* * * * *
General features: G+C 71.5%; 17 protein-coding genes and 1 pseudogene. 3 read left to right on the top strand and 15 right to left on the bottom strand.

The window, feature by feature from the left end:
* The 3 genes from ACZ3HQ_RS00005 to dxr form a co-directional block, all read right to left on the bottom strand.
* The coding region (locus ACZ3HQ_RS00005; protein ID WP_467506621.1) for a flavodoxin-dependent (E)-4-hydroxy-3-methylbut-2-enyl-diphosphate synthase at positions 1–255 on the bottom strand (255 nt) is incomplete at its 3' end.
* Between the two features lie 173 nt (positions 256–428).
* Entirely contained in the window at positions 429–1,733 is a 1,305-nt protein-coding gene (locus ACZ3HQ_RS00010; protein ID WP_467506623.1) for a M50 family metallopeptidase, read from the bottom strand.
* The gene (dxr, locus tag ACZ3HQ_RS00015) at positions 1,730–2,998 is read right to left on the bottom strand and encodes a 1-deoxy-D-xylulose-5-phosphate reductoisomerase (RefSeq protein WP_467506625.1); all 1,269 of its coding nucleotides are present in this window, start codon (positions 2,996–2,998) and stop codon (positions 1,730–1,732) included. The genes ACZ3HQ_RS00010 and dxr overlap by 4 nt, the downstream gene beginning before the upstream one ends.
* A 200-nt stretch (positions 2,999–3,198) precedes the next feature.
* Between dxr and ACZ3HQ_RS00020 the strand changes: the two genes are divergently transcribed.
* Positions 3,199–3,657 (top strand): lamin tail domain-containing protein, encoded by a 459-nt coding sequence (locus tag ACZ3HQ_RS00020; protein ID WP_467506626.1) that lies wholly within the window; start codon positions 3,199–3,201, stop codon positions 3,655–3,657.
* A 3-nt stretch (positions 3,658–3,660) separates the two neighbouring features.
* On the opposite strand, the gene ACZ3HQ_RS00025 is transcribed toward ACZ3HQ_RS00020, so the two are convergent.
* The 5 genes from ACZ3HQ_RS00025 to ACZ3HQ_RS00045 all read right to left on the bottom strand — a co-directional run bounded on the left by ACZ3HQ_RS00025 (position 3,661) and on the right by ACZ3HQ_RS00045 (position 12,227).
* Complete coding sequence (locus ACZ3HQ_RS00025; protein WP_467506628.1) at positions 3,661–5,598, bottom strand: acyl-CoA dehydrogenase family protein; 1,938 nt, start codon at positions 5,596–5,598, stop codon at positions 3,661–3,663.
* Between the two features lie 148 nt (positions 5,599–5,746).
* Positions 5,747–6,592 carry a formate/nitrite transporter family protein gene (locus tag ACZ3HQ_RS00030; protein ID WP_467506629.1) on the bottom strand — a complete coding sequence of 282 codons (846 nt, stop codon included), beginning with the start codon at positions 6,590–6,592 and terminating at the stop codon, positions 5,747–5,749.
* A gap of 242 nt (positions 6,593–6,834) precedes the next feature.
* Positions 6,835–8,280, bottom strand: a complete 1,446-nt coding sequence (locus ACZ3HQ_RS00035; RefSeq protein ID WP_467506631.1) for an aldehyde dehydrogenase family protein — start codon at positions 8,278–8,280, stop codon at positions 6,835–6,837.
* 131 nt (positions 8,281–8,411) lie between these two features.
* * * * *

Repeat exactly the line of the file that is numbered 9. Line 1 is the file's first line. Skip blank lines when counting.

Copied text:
* Between dxr and ACZ3HQ_RS00020 the strand changes: the two genes are divergently transcribed.